3. Even if we could derive the perfect CD, there would be no way to engineer most of the operators required – we’re mostly confined to highly local things like \sigma^y.
  4. The best option we have, the variational approach, seems to give a pretty bad suppression of losses for the operators we can engineer.

That all sounds pretty bad :/ what can a poor experimental physicist do? Well, luckily, they can implement a brand new method called COLD, of course!

COLD, illustrated: a generally slow-moving turtle being shuttled through the air at insane speeds with a jetpack strapped to its back! Who said we couldn’t do adiabatic protocols quickly? (credit to DALL-E 2)

COLD takes the variational approach and the idea that it depends on the path of the Hamiltonian and does the obvious next step: engineering a new path, one with the same initial and final Hamiltonian, but with a much more favorable form of the AGP.

We’re happy to take your constraints into account: local operators, limits on power and obviously, the problem Hamiltonian. What we’ll add onto the variational approach is controllability: say you have the ability to engineer different Hamiltonians with the same start and end points. Given all possible paths you could take, we propose optimising for the path that maximises how well your ansatz LCD deals with the non-adiabatic effects.

This idea comes from control theory, and the field of quantum optimal control, by no means a novel idea. What we propose to do is to either engineer the path of a given degree of freedom (like the angle \phi(t) in our earlier example) or to add new degrees of freedom that are easy to manipulate and control, like an extra set of operators. You might ask how different this is to choosing an ansatz for the AGP and the answer is simple: the AGP is pre-determined for a given Hamiltonian. The variational approach only tells you the best you can do with what you’ve got. What we propose is to add controllable drives that are not part of the AGP in order to make the job of the CD easier.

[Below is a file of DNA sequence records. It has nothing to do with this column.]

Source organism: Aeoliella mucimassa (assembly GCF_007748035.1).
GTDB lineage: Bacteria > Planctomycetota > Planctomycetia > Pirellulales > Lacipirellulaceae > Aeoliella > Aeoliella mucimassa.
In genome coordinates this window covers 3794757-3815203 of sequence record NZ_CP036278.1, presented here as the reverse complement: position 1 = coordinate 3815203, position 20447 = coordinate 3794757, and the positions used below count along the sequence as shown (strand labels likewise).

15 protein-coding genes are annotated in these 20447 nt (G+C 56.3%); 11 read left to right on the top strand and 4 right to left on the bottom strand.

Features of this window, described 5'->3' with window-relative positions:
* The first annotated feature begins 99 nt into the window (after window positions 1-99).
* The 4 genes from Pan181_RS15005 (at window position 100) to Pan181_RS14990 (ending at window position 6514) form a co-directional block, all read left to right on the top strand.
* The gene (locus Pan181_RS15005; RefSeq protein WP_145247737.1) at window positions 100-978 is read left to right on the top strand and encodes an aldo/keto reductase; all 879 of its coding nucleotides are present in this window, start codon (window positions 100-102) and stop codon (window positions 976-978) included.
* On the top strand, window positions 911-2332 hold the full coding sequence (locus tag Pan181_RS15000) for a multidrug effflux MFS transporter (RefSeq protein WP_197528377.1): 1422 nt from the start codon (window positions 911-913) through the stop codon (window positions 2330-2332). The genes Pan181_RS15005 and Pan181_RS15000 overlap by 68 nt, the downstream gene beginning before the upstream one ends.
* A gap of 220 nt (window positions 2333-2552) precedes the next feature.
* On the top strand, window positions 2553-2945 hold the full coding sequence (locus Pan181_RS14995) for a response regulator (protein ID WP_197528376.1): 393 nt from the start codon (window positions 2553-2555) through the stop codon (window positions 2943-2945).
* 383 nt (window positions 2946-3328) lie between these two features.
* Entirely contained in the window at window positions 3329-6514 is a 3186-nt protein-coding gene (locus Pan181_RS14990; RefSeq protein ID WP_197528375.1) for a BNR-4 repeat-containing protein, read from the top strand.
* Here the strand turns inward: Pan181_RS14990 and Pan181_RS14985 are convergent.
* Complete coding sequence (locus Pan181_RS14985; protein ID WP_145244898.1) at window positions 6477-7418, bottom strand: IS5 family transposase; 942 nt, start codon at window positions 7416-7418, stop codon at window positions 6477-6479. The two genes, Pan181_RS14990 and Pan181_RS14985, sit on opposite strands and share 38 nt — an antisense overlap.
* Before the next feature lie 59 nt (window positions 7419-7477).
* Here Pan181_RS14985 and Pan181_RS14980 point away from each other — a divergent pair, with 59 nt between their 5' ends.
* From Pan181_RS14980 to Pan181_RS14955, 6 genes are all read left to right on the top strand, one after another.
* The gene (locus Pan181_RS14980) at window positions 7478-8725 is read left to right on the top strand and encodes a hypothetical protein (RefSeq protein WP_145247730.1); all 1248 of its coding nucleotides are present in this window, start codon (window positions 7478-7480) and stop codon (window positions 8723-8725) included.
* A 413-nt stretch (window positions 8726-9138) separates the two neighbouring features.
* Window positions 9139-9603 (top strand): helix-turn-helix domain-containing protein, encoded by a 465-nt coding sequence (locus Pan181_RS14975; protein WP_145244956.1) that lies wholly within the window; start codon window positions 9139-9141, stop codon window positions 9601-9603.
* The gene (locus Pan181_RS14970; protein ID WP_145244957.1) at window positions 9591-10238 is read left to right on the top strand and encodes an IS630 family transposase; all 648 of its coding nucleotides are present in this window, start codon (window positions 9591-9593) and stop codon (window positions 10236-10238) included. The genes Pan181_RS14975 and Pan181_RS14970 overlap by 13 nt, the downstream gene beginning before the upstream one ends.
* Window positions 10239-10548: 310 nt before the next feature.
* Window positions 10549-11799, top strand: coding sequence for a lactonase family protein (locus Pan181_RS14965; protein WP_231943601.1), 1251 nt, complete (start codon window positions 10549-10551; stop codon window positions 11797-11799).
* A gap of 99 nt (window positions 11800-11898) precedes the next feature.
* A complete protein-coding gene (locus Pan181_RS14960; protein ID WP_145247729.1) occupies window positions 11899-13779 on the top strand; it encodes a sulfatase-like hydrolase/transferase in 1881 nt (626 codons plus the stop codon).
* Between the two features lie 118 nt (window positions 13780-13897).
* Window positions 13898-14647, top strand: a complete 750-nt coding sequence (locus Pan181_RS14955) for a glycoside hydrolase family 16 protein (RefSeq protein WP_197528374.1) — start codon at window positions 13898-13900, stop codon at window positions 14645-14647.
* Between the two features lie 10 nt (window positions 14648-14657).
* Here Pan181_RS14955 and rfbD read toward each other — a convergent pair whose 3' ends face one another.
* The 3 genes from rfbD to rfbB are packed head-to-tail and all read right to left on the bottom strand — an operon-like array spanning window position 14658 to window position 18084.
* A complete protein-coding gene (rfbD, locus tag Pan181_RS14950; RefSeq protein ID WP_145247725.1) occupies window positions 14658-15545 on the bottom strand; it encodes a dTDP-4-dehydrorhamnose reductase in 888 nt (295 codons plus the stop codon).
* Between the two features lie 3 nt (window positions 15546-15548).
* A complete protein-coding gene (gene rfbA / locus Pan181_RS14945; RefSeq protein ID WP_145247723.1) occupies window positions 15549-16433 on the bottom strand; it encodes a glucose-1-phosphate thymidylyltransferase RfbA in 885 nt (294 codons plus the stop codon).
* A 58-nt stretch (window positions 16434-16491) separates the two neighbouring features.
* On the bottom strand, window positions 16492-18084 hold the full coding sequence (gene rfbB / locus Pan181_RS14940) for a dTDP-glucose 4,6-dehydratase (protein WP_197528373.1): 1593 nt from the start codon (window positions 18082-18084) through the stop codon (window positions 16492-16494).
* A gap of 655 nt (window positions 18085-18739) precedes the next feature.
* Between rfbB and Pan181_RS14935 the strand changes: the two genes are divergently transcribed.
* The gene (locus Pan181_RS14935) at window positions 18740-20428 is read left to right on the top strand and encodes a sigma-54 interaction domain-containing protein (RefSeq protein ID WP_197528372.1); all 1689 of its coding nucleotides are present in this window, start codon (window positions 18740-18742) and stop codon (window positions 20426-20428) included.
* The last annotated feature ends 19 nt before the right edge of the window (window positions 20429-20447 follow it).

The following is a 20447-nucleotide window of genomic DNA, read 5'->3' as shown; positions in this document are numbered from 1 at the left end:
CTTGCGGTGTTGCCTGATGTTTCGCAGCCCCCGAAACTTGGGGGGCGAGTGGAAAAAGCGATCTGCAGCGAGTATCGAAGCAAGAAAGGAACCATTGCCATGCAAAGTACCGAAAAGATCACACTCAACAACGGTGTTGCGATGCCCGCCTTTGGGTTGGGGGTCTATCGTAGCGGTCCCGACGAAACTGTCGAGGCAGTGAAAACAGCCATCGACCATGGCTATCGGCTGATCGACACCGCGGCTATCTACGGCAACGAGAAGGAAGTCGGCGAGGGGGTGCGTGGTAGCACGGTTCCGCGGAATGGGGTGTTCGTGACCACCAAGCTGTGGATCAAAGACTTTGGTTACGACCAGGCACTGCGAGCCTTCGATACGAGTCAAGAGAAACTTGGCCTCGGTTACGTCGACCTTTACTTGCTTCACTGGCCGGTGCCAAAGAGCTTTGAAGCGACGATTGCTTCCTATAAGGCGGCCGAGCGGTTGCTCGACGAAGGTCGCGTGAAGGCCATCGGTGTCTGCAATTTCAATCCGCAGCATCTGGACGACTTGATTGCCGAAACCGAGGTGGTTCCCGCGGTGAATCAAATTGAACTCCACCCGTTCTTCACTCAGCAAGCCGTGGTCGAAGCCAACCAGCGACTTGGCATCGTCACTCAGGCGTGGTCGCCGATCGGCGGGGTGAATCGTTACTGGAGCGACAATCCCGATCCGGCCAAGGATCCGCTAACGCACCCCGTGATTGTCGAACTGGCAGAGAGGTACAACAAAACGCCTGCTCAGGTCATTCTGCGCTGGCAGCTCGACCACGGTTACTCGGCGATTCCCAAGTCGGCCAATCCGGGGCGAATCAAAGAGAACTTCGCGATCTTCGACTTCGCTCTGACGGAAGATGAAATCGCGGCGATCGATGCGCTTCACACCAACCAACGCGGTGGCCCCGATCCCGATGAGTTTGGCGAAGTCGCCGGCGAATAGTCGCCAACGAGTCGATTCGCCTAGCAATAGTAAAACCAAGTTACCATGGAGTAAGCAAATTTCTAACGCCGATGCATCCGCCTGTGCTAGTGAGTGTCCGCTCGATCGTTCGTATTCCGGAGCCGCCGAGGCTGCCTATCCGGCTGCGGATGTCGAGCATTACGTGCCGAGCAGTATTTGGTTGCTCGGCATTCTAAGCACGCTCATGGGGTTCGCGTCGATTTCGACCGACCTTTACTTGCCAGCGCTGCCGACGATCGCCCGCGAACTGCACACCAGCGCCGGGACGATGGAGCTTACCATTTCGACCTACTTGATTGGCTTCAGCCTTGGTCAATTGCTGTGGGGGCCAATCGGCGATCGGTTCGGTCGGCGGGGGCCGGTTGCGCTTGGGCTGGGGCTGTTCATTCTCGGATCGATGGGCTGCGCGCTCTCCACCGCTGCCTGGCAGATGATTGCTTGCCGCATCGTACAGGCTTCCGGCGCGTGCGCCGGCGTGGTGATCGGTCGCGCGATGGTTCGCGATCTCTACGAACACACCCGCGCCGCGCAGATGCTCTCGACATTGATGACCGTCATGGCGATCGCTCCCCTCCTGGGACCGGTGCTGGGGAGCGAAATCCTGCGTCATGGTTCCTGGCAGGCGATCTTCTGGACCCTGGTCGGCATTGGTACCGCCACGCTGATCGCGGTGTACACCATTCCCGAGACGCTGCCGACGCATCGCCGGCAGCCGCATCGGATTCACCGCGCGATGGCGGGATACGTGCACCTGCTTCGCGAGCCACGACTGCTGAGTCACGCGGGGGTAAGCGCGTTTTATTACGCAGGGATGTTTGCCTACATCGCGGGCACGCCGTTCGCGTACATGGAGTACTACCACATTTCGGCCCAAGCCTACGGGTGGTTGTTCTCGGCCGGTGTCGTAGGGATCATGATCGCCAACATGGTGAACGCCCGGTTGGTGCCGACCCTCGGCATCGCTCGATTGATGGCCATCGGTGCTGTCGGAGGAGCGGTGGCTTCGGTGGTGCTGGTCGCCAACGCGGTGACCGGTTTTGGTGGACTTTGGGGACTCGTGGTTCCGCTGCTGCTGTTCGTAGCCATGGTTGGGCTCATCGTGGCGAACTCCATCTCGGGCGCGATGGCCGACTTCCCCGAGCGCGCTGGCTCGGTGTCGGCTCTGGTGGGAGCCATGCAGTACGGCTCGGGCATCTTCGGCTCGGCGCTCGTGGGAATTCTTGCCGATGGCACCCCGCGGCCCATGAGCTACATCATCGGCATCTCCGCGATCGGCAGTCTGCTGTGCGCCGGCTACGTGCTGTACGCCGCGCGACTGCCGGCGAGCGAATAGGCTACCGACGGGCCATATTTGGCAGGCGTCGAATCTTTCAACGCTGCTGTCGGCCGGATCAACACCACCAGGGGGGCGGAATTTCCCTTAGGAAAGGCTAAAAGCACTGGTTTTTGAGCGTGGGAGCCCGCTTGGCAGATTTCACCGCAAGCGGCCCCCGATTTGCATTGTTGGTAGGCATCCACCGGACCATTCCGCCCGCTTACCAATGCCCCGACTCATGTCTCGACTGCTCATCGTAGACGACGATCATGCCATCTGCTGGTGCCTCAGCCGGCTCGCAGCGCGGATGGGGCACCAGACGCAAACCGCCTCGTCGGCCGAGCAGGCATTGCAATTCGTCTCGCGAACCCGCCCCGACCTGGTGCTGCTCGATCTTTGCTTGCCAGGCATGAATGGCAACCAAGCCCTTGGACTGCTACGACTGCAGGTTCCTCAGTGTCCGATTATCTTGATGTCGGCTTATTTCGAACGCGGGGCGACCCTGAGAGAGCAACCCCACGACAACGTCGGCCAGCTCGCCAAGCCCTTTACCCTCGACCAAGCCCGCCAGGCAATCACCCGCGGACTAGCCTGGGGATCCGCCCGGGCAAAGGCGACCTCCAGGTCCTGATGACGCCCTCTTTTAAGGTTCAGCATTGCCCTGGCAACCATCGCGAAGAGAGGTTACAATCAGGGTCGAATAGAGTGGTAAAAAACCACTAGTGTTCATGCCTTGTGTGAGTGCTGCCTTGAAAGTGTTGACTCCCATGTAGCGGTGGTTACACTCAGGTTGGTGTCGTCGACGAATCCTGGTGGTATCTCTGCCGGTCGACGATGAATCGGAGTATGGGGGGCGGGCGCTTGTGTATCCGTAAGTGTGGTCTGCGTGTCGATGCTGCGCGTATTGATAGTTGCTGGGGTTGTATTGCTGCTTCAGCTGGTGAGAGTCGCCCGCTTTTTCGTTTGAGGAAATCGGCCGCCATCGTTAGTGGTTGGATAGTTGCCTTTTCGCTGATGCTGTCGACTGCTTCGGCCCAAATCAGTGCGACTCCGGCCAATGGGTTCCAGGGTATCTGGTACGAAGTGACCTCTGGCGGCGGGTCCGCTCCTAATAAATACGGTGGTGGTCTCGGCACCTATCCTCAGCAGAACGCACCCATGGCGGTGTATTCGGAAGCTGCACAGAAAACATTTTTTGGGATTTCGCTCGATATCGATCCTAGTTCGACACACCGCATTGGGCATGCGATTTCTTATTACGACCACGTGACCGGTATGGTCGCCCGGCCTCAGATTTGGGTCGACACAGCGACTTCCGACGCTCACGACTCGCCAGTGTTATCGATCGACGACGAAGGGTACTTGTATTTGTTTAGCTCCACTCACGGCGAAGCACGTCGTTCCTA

An example of two possible paths, in 3D parameter space (\phi, \theta, \beta): one follows an arbitrary path which leads to large losses due to non-adiabatic effects (symbolised by the large norm of the AGP). The other minimizes these losses by playing to the strengths of an approximate CD with a given ansatz set of operators and minimizing the norm of the AGP throughout the evolution.

Picture COLD as including an extra step in the process of the LCD: we take our original Hamiltonian H(\lambda) and add a control drive with optimisable parameters \beta_j(\lambda) \in \boldsymbol \beta to it with some easily engineered set of operators \hat{O}_j that aren’t part of the AGP:

H(\lambda, \boldsymbol \beta) = H(\lambda) + \sum_j \beta_j (\lambda) \hat{O}_j

Then, include an LCD drive with some limited set of operators that combat the non-adiabatic effects:

H_{\rm COLD}(\lambda, \boldsymbol \beta) = H(\lambda, \boldsymbol \beta) + \alpha(\lambda, \boldsymbol \beta)\hat{O}_{\rm LCD}.

Notice how the \alpha‘s depend on the optimisable coefficients \boldsymbol \beta? This is because the new control drive is there to change the path of the Hamiltonian. In our above illustration, it’s like adding a new dimension in which the path can exist. Since the AGP and the non-adiabatic effects are determined by the Hamiltonian’s path, changing the parameters \beta_j (\lambda) changes the CD for the system. In fact, it can change it in a way that makes it maximally effective for the choice of ansatz parameters.

All that remains is to pick the right type of control drive and to optimise the parameters. We could do this with several different targets in mind, though the usual one is the final fidelity of the Hamiltonian’s final ground state. This is stuff I won’t get into in detail because this blogpost is already far too long and if you’ve read up to this point and want to know more then I’d recommend reading our paper on arXiv or on PRX Quantum 🙂 However I will leave you with a quick animation that shows how these things perform on a simple example:

Example showing a two-spin annealing process which you can find in our paper. I’m plotting only one of the spins’ Bloch spheres for clarity here. The top line is just H(\lambda), the middle is the LCD approach with \sigma^y operators as ansatz and the final line includes an optimisable drive (ie COLD). We can check how the final fidelities fare for each and though it’s a simple, easy model, COLD still has space to improve on the LCD.

Final notes

So here it is, a relatively brief introduction to a piece of work that took us a year and a half to explore and put together. There is a lot more I want to say, eg how much there is left to explore and some of the insane insights we got while working on this (hint: the AGP contains a LOT of information about your system, more than you can see on the surface).

Instead, I’ll leave you with an invitation to read our work, reach out to me with further questions (I’ll be delighted to engage), read some of these [1], [2], [3] for more cool insights into the AGP and most of all to let me know if I should cover anything else surrounding this topic and if so, what.

Thank you for reading.